Even early into adoption of the ISO 20022 messaging standard in its treasury services business, JPMorgan Chase's Louise Gorman can provide a peak into how the standard may hasten payment initiation and reporting far downstream.
"We have a large brokerage client that's using the standard to draw information about payments that they have accepted from their clients who bought stock, and now want access to quick information on those purchases. Our client's process of updating their system to allow its clients to see the new status of their portfolio used to take a day. Now it happens in almost real time," says Gorman, a New York-based managing director for JPMorgan Chase.
The benefits of instant verification of stock purchases are obvious, but that's just part of the possible impact of ISO 20022, which was introduced by the International Organization for Standardization and will serve as the core message standard for SEPA (Single Euro Payments Area). Widespread US bank adoption of 20022 will create a de facto international standard.
In the treasury services space, JPMorgan Chase's public announcement of the availability of ISO 20022 will not go unnoticed by other institutions, which are considering the standard but will now likely be pushed to make announcements of their own during the coming year.
"There's been a wait-and-see approach by top US banks," says Andy Schmidt, research director, TowerGroup. The cold feet have been partly driven by ISO 20022 being an international project and not a U.S. standard, Schmidt says, and partly driven by the cost of moving from proprietary formats to a common standard - revamping the architecture of a corporate payments platform can carry a seven-figure price tag for a large institution.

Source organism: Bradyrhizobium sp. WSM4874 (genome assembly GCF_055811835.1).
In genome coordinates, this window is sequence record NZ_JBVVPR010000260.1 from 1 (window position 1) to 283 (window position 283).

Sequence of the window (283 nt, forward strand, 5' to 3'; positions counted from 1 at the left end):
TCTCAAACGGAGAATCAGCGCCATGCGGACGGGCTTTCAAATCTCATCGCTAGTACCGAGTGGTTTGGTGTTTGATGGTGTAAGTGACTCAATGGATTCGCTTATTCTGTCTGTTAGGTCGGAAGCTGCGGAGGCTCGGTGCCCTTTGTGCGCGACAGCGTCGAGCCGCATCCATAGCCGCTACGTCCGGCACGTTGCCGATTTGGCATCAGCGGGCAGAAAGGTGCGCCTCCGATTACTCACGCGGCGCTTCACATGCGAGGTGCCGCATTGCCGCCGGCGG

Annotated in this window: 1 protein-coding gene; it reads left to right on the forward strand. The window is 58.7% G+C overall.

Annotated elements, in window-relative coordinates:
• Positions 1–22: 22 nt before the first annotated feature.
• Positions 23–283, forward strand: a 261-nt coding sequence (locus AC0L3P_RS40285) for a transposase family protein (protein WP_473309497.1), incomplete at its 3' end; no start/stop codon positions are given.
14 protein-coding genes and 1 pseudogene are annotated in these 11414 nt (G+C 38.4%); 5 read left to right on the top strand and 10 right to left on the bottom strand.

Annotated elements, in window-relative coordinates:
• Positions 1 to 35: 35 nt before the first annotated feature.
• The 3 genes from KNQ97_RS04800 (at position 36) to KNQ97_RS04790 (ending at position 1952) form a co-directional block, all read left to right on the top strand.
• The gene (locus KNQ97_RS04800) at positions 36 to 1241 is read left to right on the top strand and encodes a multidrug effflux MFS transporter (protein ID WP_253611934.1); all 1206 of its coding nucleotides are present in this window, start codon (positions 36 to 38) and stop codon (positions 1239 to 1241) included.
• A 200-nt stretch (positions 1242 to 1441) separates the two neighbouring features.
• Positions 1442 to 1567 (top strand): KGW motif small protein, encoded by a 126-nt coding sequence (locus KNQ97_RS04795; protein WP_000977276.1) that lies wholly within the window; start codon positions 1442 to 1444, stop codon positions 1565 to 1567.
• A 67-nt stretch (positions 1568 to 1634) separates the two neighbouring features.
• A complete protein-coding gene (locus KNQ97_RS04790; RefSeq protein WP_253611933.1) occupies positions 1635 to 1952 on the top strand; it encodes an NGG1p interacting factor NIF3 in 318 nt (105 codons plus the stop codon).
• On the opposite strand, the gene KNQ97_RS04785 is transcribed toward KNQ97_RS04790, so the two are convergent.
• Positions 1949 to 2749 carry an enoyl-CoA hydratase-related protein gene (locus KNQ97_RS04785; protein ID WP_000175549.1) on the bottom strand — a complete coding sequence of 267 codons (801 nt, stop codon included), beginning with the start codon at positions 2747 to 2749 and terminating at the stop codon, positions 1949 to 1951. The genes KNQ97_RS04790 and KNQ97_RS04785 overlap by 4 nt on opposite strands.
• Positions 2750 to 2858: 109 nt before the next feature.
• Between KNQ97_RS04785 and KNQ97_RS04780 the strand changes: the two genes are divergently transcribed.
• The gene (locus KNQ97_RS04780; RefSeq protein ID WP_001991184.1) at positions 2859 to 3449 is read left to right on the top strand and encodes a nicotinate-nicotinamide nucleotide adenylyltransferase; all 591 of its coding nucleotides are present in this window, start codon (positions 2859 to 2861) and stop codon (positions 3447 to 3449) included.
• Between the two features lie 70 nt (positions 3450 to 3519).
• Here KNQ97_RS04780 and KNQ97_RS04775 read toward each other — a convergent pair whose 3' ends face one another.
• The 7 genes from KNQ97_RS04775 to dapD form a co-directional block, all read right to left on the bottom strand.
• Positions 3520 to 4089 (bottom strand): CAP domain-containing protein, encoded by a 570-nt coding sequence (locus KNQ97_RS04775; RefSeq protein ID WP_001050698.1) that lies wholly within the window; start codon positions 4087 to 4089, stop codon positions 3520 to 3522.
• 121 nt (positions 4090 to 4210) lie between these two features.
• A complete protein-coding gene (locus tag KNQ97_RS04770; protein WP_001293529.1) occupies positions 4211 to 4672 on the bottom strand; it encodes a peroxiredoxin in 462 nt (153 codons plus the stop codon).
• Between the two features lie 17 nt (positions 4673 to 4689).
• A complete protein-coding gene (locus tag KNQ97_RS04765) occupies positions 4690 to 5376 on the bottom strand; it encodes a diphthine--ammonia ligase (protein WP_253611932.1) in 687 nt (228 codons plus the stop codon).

But corporates usually have multiple financial relationships, so JP Morgan Chase's embrace of ISO 20022 will force the hands of other large players in the treasury services business, such as Barclays, Citigroup, Bank of America, HSBC and Deutsche. "When you have a large institution that adopts the standards, from a competitive standpoint, it's going to drive the other large institutions to do the same," says Bruce Cundiff, director of payment research and consulting for Javelin Strategy & Research.
ISO 20022's capabilities, enabled by the incorporation of metadata into the syntax of messages used in financial networks, will allow JPMorgan Chase's clients to send and receive messages in XML (Extensible Markup Language). That enables myriad benefits, such as domestic and international integration of shared services centers; centralized payables and treasury functions; and the ability to send payment information, review remittance information, receive reconciliations and gather cash position data faster than via proprietary systems. Straight through processing (STP) can also be hastened, and communications between parties in corporate payments can be made consistent. Gorman says the functionality provided by ISO 20022 will be made available to corporate clients in step with clients' position on the processing automation curve.